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Sheffield Streetscape
Here is our travelling mural by John Lendis. It was first seen by many visitors to the Tasmanian Tourism display at the Melbourne Royal Show and the vast Daimaru shopping complex in Melbourne before it finally came home to Sheffield. It is a panoramic view of the corner of Main Street and High Street, Sheffield, as it looked at the turn of the century, dominated by majestic Mount Roland.
Painted in 1993 by: John Lendis
Location: High Street, Sheffield Size: 8m x 3m
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The Daffodil Show

The Spring Cattle Sales brought farming families to the sales yards in Hope Street. They came on horseback and on foot. Legend tells of the man who drove a herd of pigs, on foot, all the way from Beulah, 20 kilometres away. Cattle were driven along Main Street into High Street, however, on one occasion the cattle decided to detour right through Slaters Store.

The annual Sheffield Daffodil Show started in 1927 and continued even during the war years. The Anglican Guild organised a Flower Show in the Sheffield Town Hall at the same time, with displays of flowers, cakes, preserves and home crafts. Children came from the Sheffield School eager to see the results of their efforts.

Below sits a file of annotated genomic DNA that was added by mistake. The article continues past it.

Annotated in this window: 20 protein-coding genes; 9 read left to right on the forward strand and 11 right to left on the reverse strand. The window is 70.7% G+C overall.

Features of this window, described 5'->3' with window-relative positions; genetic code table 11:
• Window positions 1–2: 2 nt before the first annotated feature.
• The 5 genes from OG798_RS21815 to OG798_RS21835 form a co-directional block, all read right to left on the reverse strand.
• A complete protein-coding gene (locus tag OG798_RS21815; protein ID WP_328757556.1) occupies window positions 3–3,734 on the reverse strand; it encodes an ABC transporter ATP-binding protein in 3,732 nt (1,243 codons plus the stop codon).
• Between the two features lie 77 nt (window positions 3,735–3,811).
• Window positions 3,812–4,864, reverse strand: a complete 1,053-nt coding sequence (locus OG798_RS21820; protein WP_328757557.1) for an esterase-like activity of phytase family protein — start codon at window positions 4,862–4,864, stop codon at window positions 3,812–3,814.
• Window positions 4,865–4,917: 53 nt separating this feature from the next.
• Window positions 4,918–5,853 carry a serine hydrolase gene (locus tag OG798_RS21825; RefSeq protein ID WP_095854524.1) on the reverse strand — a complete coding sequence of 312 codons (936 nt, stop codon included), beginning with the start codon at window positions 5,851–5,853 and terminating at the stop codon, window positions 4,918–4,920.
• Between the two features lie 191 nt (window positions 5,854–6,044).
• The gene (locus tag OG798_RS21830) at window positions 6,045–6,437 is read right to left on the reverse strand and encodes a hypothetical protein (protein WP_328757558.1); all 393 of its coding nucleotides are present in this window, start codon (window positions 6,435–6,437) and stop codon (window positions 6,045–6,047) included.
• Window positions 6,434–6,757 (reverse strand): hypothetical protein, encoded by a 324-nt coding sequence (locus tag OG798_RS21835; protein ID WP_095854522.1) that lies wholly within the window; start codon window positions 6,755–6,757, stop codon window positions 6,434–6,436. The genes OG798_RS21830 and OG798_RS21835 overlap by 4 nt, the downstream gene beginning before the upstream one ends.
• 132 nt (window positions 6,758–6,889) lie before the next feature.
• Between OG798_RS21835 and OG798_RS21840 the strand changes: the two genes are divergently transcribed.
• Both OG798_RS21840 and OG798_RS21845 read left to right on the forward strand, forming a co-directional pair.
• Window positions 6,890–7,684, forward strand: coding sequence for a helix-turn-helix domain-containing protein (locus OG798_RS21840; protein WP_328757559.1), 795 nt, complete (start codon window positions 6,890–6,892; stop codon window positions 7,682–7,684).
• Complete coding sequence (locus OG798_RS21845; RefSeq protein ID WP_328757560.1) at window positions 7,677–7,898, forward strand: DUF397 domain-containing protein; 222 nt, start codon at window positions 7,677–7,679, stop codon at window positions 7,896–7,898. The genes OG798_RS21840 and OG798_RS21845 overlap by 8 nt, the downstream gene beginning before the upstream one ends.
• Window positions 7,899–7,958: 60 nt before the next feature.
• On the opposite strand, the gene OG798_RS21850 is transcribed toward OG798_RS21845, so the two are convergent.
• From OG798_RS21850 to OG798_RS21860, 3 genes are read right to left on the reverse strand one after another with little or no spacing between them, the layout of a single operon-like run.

The culmination was a Ball and the womenfolk supplied a three course meal mostly prepared at home and brought up to the Town Hall. Downstairs an open fire was used to prepare the soup and hot tea and carried up the basic staircase in the ever useful cleaned out kerosene tins.

Though the Cattle Sales are no longer, the Daffodil Show, now run by the Kentish Garden Club, is still an important time of the year, running over two days in September and still with lots of interest and plenty of memories.

Painted in 2005 by: Damian Rossiter
Location: Main Street, Sheffield
Size: 3.6m x 3.6m
© Sheffield Inc
Mountain Rescue
During the period in which Senior Constable Harry Clark served in Kentish, the efficiency of search and rescue operations carried out at Cradle Mountain - Lake St Clair National Park developed significantly.

In 1971 he directed the first rescue using a helicopter, when 21 students from the Footscray Institute of Technology were caught in a sudden and terrible blizzard. One student died.

Harry Clark organised 75 bushwalkers and policemen, who waded through waist deep snow. The decision to use a helicopter was made when the weather suddenly became brilliantly clear.

Upon retirement in 1985, Senior Constable Harry Clark, was Tasmania’s longest serving policeman.
Painted in 1988 by: Cheyne Purdue
Location: 65 Main Street, Sheffield
Size: 5.1m x 3.2m
© Sheffield Inc